We know the readers of this website are keen General Motors experts, but we’ve come across a little known piece of GM history that some may have never heard before.
We have to credit Jalopnik for turning us onto the story of the General Motors Ranger brand – a short-lived GM sub-brand that was developed for South Africa and also sold in Belgium and Switzerland. It launched in 1968 with the creatively named Ranger A, which appears to have been based on the Series C Opel Rekord. Another model joined the brand’s lineup at the 1971 Geneva Motor Show with the debut of the Ranger B, which shared a body and other components with the Series D Opel Rekord. Both models were offered as two door coupes, two door saloons or four-door sedans, with dealer availability for each model varying by market. The cars were also built in the local markets where they would be sold.
The General Motors Ranger brand’s existence is certainly confusing. Why did GM need a separate brand for South Africa? Why did they choose to then also manufacture, market and sell those cars in Belgium and Switzerland specifically? The press was equally as confused about in the 1970s, Jalopnik points out, coming away from a media drive not really knowing what to make of GM’s latest branding experiment. The cars look cool enough, though. We have a particular liking for the Ranger B GTS Coupe – which featured a twin-carb, 140 hp 2.8-liter inline-six and some sweet grille-mounted rally lights. Lesser models offered a 1.7-liter or 1.9-liter four-cylinder or a 2.5-liter six.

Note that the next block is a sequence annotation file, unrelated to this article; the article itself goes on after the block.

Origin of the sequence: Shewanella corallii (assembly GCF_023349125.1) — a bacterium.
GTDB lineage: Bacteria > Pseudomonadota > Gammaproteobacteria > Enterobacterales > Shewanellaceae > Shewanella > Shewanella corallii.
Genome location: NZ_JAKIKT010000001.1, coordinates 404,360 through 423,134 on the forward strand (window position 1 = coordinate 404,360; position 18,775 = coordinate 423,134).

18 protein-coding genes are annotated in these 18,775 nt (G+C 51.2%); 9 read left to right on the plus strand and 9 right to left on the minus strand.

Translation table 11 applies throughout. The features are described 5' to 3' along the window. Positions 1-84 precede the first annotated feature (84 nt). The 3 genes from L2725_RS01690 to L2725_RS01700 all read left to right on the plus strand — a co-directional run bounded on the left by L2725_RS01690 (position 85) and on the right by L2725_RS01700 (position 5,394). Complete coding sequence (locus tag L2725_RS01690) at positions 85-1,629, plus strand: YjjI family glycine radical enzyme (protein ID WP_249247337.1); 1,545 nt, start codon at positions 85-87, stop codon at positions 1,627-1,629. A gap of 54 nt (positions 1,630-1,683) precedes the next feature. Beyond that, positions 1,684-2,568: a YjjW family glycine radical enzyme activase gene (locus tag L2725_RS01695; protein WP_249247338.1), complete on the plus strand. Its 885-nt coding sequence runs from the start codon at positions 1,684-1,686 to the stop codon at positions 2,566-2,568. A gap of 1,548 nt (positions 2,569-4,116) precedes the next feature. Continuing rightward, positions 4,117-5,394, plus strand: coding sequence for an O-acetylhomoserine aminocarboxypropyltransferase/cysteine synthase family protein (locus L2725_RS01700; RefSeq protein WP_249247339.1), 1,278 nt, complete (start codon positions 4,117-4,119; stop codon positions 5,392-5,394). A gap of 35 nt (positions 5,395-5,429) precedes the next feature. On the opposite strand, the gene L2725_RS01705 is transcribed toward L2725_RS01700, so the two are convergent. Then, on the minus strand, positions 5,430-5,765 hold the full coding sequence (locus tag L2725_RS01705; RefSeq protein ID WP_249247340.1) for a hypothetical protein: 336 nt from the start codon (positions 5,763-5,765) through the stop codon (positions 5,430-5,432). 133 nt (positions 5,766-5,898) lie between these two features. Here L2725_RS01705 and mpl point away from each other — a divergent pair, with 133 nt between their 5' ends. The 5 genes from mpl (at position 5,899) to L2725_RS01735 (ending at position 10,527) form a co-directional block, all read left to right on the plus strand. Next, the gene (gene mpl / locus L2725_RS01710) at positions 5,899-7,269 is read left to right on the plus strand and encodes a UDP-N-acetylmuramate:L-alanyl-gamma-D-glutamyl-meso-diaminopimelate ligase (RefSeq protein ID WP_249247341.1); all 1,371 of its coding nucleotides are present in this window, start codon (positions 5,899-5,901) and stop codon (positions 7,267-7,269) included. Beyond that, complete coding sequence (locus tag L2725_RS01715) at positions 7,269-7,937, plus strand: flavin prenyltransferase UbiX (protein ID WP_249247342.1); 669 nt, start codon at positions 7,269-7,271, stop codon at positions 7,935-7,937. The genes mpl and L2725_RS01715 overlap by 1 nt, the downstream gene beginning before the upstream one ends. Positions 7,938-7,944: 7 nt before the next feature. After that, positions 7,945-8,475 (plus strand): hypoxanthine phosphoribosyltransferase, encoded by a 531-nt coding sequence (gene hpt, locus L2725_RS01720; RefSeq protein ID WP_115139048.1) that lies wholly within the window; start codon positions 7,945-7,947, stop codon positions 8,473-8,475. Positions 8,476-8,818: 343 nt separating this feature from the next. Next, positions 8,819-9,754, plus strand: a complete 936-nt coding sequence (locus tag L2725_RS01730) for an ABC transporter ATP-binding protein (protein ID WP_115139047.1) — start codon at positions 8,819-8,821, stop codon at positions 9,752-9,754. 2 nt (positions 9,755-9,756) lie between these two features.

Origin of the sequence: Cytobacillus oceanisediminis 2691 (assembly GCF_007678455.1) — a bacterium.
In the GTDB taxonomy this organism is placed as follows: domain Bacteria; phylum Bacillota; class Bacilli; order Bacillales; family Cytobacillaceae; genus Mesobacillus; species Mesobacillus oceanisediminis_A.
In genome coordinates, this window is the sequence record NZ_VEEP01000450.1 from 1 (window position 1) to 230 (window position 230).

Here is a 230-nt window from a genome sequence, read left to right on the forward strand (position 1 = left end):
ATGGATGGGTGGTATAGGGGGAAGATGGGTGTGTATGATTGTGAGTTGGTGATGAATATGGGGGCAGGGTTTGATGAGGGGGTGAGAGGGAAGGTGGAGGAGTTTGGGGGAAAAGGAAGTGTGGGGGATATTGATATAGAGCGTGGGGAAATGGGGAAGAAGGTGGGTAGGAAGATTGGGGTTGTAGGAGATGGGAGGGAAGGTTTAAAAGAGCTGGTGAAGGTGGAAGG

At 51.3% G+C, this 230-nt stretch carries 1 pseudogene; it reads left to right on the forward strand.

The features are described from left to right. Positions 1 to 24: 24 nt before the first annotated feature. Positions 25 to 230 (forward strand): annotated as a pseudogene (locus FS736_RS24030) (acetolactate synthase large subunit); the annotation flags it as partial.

After 10 years , the General Motors Ranger brand out and began selling Opel and Vauxhall vehicles in South Africa, Switzerland and Belgium instead. It joins many other departed GM brands in the history books, but unlike some of the other badge engineering projects GM worked on, not many people are calling for Ranger to make a return.
We maintain that Ranger GTS Coupe is still pretty sweet, though.
Original GM marketing material via Boitier Rouge.